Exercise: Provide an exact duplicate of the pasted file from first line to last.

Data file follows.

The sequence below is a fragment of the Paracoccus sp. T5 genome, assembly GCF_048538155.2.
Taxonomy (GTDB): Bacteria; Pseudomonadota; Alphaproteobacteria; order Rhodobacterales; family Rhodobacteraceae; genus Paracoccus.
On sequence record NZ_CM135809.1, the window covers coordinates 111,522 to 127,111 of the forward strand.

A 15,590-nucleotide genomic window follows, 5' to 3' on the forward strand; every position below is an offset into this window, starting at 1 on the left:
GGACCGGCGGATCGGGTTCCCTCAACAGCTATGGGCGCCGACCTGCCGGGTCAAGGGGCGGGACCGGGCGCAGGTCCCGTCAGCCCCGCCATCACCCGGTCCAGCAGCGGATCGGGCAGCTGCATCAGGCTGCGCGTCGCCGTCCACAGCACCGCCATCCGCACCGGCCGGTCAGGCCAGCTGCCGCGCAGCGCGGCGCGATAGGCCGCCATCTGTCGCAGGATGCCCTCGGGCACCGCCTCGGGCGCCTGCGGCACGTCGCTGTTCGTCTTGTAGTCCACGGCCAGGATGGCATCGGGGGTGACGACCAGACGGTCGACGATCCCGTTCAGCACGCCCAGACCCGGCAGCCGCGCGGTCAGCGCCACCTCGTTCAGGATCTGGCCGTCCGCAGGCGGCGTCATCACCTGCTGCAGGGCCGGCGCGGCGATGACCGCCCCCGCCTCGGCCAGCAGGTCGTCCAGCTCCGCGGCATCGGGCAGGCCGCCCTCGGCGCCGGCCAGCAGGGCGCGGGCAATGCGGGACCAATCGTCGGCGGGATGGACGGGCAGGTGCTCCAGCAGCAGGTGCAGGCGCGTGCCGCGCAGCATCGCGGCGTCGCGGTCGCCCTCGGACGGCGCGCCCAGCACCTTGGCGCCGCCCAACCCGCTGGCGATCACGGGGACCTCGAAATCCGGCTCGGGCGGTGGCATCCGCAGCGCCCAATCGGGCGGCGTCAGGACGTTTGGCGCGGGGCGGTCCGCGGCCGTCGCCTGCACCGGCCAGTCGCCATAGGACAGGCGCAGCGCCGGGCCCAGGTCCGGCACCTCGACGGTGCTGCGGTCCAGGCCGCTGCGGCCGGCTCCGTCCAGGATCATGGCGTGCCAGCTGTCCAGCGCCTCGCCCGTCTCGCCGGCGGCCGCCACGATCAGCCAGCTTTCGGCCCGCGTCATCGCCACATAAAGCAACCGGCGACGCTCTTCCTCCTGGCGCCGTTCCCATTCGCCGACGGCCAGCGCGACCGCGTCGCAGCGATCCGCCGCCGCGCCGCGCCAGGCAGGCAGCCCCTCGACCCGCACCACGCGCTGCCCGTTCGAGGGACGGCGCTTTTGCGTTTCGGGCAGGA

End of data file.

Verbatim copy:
The sequence below is a fragment of the Paracoccus sp. T5 genome, assembly GCF_048538155.2.
Taxonomy (GTDB): Bacteria; Pseudomonadota; Alphaproteobacteria; order Rhodobacterales; family Rhodobacteraceae; genus Paracoccus.
On sequence record NZ_CM135809.1, the window covers coordinates 111,522 to 127,111 of the forward strand.

A 15,590-nucleotide genomic window follows, 5' to 3' on the forward strand; every position below is an offset into this window, starting at 1 on the left:
GGACCGGCGGATCGGGTTCCCTCAACAGCTATGGGCGCCGACCTGCCGGGTCAAGGGGCGGGACCGGGCGCAGGTCCCGTCAGCCCCGCCATCACCCGGTCCAGCAGCGGATCGGGCAGCTGCATCAGGCTGCGCGTCGCCGTCCACAGCACCGCCATCCGCACCGGCCGGTCAGGCCAGCTGCCGCGCAGCGCGGCGCGATAGGCCGCCATCTGTCGCAGGATGCCCTCGGGCACCGCCTCGGGCGCCTGCGGCACGTCGCTGTTCGTCTTGTAGTCCACGGCCAGGATGGCATCGGGGGTGACGACCAGACGGTCGACGATCCCGTTCAGCACGCCCAGACCCGGCAGCCGCGCGGTCAGCGCCACCTCGTTCAGGATCTGGCCGTCCGCAGGCGGCGTCATCACCTGCTGCAGGGCCGGCGCGGCGATGACCGCCCCCGCCTCGGCCAGCAGGTCGTCCAGCTCCGCGGCATCGGGCAGGCCGCCCTCGGCGCCGGCCAGCAGGGCGCGGGCAATGCGGGACCAATCGTCGGCGGGATGGACGGGCAGGTGCTCCAGCAGCAGGTGCAGGCGCGTGCCGCGCAGCATCGCGGCGTCGCGGTCGCCCTCGGACGGCGCGCCCAGCACCTTGGCGCCGCCCAACCCGCTGGCGATCACGGGGACCTCGAAATCCGGCTCGGGCGGTGGCATCCGCAGCGCCCAATCGGGCGGCGTCAGGACGTTTGGCGCGGGGCGGTCCGCGGCCGTCGCCTGCACCGGCCAGTCGCCATAGGACAGGCGCAGCGCCGGGCCCAGGTCCGGCACCTCGACGGTGCTGCGGTCCAGGCCGCTGCGGCCGGCTCCGTCCAGGATCATGGCGTGCCAGCTGTCCAGCGCCTCGCCCGTCTCGCCGGCGGCCGCCACGATCAGCCAGCTTTCGGCCCGCGTCATCGCCACATAAAGCAACCGGCGACGCTCTTCCTCCTGGCGCCGTTCCCATTCGCCGACGGCCAGCGCGACCGCGTCGCAGCGATCCGCCGCCGCGCCGCGCCAGGCAGGCAGCCCCTCGACCCGCACCACGCGCTGCCCGTTCGAGGGACGGCGCTTTTGCGTTTCGGGCAGGA